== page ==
bright ideas

How to save a staggering 30% when moving to IaaS

Save money when moving to IaaS - Infrastructure as a Service

At ViFX we have the good fortune to work with many organisations that are either planning, migrating to, or have already made the move to IaaS. These organisations have moved to a variety of locations; either our own ViFX IaaS platform, other local IaaS platforms, or to the large offshore providers.

Organisations that move to other local providers often engage us to run an impartial eye over the allocation of resources, post migration. The potential cost savings are staggering but are often not realised. Why is that?

Realising the cost savings of IaaS

Often, the move to IaaS is a significant mind shift for staff and especially application owners. Why?

In the context of moving enterprise workloads to IaaS, the issue is that the applications are typically not cloud-native. If they were they would utilise PaaS, or perhaps Cloud Foundry or Azure Stack - but more on that in another blog. When an enterprise application needs an Operating System to run on, the App owners are accountable for their system working optimally at all times, so therefore they don't typically like change.

So, when a conversation with an App owner goes along the lines of:

"Oh, hi App owner. Hey, we are going to move your app off this stable, high performing platform, that it's been running successfully on for the last x years, and that your KPI's and therefore bonus are tied to (read "ability to take your family on an overseas holiday that they were all expecting and will slaughter you if you bugger it up!"), to someone else's platform that we've never used before and where we have no infrastructure visibility. But hey, what can go wrong right?".

I'm obviously being a little facetious here, however I'm sure you get the point that the App owner's anxiety levels will be high. So when you double-whammy the App owner with "Oh, and by the way, we are going to reduce the amount of Memory and CPU available to your app" you can literally watch a meltdown occur before your eyes.

This is a typical scenario (somewhat dramatised for effect) that typically ends up with a decision to migrate VMs with the same specifications in terms of CPU and RAM.

Why is this bad you ask?

In a typical large enterprise, an organisation will refresh virtual infrastructure once every three years. When they refresh there is a degree of forward capacity planning and therefore there is typically a significant volume of capacity ready for use. So when the App owner comes to the VMware admin and says "Hey, my app is running slow, can you please give it a bit more RAM" the VMware admin will often concede. And here's why:

  1. The energy required to suggest to the App Owner that their app needs to be optimised rather than just have more horsepower thrown at it, may require too much energy, or the App Owner may not be able to facilitate the request.
  2. The VMware admin might suspect that the app doesn't need additional resource, but due to thin provisioning/balooning/{insert other resource sharing technologies here} it won't impact the platform resources, so why argue?

And this is how VM's end up bloated. In the context of a private data centre it often doesn't really matter, so it's not rectified.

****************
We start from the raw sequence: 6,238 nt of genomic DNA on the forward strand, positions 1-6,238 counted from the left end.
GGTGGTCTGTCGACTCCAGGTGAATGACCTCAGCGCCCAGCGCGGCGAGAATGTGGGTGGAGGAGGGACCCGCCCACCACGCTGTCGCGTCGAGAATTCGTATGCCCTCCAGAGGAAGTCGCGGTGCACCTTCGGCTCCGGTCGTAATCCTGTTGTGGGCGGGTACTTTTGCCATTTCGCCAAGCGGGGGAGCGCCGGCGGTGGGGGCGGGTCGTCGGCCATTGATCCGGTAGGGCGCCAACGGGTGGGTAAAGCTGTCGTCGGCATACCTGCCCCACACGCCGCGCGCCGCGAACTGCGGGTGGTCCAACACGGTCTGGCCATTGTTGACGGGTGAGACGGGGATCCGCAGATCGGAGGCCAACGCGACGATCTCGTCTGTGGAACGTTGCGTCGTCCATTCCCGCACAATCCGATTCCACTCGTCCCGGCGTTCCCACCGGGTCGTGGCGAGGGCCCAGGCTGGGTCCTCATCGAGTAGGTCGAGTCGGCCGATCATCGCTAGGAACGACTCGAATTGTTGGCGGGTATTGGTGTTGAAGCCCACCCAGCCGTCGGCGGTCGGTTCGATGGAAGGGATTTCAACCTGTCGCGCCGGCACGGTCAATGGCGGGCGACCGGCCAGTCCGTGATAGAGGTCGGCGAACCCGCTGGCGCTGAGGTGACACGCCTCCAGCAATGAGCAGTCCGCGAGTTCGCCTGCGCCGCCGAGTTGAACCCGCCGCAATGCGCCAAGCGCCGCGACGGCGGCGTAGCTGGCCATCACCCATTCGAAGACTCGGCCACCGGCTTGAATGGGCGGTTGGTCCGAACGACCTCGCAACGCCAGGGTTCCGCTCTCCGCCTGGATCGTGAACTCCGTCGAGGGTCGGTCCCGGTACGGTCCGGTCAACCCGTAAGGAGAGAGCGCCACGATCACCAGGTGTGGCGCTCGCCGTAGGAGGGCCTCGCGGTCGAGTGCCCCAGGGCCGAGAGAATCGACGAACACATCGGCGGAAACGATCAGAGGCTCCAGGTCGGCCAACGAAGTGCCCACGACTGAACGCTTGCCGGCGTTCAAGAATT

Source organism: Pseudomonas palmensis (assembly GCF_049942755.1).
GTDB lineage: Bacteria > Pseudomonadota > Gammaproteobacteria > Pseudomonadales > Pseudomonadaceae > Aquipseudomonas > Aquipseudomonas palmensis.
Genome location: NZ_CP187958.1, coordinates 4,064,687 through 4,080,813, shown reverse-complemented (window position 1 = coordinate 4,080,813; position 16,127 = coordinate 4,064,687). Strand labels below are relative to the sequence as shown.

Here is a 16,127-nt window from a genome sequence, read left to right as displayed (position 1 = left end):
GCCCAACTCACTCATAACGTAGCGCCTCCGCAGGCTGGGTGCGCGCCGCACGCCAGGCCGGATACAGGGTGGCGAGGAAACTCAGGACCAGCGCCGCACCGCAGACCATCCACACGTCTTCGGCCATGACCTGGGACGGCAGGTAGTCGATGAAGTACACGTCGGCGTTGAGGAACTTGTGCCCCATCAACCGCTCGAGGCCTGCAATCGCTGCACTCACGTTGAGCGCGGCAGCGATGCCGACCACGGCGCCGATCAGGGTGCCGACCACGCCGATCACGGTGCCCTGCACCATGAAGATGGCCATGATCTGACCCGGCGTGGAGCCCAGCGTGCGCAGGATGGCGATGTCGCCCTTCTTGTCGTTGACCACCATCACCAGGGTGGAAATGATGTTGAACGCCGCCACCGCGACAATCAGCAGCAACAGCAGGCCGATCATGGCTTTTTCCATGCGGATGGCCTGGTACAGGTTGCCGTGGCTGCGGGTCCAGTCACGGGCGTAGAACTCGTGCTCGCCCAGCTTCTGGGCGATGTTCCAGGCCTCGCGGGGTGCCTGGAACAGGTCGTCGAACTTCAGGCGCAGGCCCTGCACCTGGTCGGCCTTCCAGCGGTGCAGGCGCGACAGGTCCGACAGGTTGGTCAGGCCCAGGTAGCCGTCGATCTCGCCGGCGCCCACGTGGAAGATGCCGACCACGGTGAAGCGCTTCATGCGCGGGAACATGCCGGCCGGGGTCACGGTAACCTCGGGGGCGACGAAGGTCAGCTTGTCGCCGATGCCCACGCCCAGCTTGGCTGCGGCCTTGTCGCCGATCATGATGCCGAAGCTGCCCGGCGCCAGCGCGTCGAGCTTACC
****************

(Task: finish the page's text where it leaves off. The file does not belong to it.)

However, in the IaaS world, the customer pays per x per hour, and the more x the happier the IaaS provider. The empirical data that we have gathered from our post migration engagements at ViFX tells us there is typically at least 30% over-provisioning, and this can potentially translate to millions of wasted dollars per year.

What about right-sizing?

So why don't customers just do a right-sizing exercise and scale them down? Good question, and here are a few reasons why:

  1. Your anxious App Owner might be able to improve their departmental P&L by reducing their resources and therefore their IaaS spend, but now that they only have Application Performance Monitoring (APM) tools to identify the impact of the reduction of resources, they can no longer lift the bonnet to see what's happening at the infrastructure layer when problem solving. Most IaaS providers won't provide visibility at that layer either. Also, most organisations fresh off the IaaS migration boat typically haven't yet developed their APM skills, so the App Owner is unlikely to go ahead with a reduction in capacity.
  2. The Change Management process to reduce the specification of instances can be arduous and difficult, as it typically means outages. It's also not in the best interest of the provider, and we've observed some resistance to these changes from time to time, from the providers themselves.
  3. It can be contractually difficult if the low watermark commitment level for spend will be breached.

Scale your resources to meet demand

So what is the answer to this situation? It's quite simple - run a right-sizing exercise before migrating, slim down the instances according to the results, migrate the workloads, and scale up if required.

A significant feature, so often overlooked, is that IaaS (if it's getting close to the NIST definition of Cloud) has the self-service capability to scale resources to meet demand. It is significantly easier to add resource to VMs than to remove it. Modern operating systems can often facilitate the additional capacity without interruption to service.

ViFX are specialists in the operation and management of on-premise and cloud infrastructure, so contact us if you would like advice or assistance with your migration to cloud.

Author: Symon Thurlow

Symon is responsible for the evolution of our managed services for private and public cloud, virtual infrastructure and data protection services.

17 February 2016 / 0 Comments